Windows is notorious for driver problems, and even Mac OS isn't without a driver hiccup now and then. With the nearly endless combinations of computer software, hardware and peripherals, it's a wonder any of it works together at all. Yet as consumers and IT professionals, we expect (and rightly so) that our two-year-old laser printer will work with the latest operating system. Unfortunately, this isn't always the case.
Whether you're troubleshooting your own machine or a client's, when you encounter a driver problem, which party garners most of your ire? Sure enough, there's plenty of blame to go around.
Operating systems have grown increasingly complex, new features are often at odds with problem-free interoperability, and updates often require hardware manufacturers to release new drivers.
At the same time, many hardware vendors seem to focus little attention on how their components, peripherals, and gadgets are most likely to be used by consumers actually work with a computer. Devices are bundled with additional software that often conflict with or duplicate functions handled by the operating system. Indeed, much of this "additional" software serves as little more than a commercial for a service or separate product the vendor wants you to buy.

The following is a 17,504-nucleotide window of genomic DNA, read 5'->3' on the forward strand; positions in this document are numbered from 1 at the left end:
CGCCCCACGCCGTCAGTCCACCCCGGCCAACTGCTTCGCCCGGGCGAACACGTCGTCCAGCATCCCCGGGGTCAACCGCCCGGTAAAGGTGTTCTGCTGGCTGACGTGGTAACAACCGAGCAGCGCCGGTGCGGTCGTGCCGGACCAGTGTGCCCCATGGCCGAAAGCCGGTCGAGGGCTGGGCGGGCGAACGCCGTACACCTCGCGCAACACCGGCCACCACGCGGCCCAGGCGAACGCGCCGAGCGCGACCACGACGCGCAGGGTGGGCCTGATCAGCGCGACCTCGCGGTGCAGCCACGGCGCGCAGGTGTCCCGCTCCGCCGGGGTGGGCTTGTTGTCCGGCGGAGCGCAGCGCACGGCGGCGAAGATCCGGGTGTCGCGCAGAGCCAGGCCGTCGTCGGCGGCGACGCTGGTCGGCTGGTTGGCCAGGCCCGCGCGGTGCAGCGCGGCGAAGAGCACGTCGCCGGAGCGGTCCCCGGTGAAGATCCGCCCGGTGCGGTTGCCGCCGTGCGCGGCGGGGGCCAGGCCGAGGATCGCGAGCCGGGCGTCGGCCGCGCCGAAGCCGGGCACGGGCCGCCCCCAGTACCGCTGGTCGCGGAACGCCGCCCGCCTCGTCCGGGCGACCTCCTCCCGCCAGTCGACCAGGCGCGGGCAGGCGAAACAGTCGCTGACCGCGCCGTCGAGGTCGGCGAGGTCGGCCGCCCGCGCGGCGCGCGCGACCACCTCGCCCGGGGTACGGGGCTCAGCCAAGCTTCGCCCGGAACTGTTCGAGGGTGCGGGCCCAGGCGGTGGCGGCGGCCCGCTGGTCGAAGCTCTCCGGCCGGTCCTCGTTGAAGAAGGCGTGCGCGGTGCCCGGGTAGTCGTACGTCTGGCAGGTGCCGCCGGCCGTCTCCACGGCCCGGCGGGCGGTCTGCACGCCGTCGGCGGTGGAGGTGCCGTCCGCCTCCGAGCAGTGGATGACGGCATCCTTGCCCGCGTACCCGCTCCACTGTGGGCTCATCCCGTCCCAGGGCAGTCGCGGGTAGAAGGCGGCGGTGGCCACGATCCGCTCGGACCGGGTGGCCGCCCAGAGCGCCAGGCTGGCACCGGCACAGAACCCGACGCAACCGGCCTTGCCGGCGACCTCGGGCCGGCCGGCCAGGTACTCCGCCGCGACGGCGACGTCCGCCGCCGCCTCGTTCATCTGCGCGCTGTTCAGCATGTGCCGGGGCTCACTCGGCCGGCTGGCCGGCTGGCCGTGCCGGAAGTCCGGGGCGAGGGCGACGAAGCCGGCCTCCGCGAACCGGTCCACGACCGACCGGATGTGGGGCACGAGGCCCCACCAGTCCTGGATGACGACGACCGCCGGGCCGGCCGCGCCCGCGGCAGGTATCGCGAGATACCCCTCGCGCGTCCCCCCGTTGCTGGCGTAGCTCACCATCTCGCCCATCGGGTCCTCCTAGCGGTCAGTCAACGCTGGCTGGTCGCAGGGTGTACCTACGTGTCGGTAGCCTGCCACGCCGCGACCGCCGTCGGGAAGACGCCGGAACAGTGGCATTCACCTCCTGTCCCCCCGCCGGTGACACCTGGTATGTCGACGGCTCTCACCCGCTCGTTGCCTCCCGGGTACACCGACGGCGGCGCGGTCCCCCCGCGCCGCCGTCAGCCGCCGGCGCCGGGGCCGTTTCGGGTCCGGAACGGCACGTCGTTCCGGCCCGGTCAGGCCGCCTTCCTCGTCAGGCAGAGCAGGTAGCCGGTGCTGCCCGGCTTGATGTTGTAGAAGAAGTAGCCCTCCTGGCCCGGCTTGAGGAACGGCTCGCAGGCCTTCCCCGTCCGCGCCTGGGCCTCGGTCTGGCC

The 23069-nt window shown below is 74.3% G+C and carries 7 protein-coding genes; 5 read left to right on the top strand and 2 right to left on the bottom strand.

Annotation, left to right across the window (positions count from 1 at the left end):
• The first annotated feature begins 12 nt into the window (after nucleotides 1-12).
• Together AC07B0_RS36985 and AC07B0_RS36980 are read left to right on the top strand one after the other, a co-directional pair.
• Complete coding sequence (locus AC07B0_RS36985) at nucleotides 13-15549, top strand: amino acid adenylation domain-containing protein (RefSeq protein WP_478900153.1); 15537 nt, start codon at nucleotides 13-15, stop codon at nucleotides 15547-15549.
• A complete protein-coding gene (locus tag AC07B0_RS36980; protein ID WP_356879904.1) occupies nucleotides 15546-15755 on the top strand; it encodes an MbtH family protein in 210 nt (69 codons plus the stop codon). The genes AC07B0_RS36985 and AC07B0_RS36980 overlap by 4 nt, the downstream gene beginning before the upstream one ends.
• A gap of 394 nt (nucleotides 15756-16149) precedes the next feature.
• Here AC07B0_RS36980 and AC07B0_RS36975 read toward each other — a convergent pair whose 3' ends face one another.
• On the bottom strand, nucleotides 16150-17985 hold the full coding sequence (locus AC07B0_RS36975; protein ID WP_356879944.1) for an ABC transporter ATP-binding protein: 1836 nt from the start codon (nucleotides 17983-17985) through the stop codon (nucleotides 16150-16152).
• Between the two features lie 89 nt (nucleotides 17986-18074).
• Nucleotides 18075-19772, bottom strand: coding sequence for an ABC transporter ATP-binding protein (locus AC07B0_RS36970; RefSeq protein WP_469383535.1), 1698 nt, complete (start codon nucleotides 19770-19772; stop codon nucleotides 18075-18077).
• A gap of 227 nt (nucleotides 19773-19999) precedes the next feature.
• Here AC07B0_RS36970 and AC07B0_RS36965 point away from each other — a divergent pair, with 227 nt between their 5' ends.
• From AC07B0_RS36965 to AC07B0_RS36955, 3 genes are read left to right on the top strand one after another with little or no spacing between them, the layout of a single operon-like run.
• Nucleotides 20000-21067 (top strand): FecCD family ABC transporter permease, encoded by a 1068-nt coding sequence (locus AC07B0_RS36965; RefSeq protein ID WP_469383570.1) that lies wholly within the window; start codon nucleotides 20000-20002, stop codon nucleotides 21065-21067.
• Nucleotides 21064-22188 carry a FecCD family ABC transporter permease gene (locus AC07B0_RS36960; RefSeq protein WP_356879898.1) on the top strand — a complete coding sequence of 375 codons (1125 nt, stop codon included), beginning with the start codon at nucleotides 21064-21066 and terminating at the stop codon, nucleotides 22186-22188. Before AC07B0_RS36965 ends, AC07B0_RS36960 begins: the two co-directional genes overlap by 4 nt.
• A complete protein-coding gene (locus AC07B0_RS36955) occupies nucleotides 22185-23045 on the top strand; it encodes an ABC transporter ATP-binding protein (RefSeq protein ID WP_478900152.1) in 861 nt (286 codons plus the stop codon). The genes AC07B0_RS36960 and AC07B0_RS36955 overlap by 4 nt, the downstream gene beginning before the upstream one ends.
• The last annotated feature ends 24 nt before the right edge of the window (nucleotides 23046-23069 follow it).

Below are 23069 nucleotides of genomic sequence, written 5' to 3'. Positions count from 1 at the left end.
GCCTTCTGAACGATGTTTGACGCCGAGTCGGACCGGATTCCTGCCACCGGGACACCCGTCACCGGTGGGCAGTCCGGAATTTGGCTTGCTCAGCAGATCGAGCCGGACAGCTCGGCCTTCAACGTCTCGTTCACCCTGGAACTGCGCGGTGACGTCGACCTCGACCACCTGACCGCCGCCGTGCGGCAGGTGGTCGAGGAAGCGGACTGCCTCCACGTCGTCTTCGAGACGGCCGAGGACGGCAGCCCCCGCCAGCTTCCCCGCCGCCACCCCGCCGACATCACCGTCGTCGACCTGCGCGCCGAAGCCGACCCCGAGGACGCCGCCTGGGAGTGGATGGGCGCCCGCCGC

Lastly, users are sometimes at fault or at least complicit in driver issues. They buy products that were never designed to be used with their computer or OS. They expect a brand new digital camera to work perfectly with a computer running Windows 95 or their new Mac to work with that dot-matrix printer they're holding on to.
Despite the long list of potential suspects, I'd like to who most of your driver-related wrath is directed at.
For more information troubleshooting Windows driver problems, check out these IT Dojo videos:
Bill Detwiler has nothing to disclose. He doesn't hold investments in the technology companies he covers.
Bill Detwiler is Managing Editor of TechRepublic and Tech Pro Research and the host of Cracking Open, CNET and TechRepublic's popular online show. Prior to joining TechRepublic in 2000, Bill was an IT manager, database administrator, and desktop support specialist in the social research and energy industries. He has bachelor's and master's degrees from the University of Louisville, where he has also lectured on computer crime and crime prevention.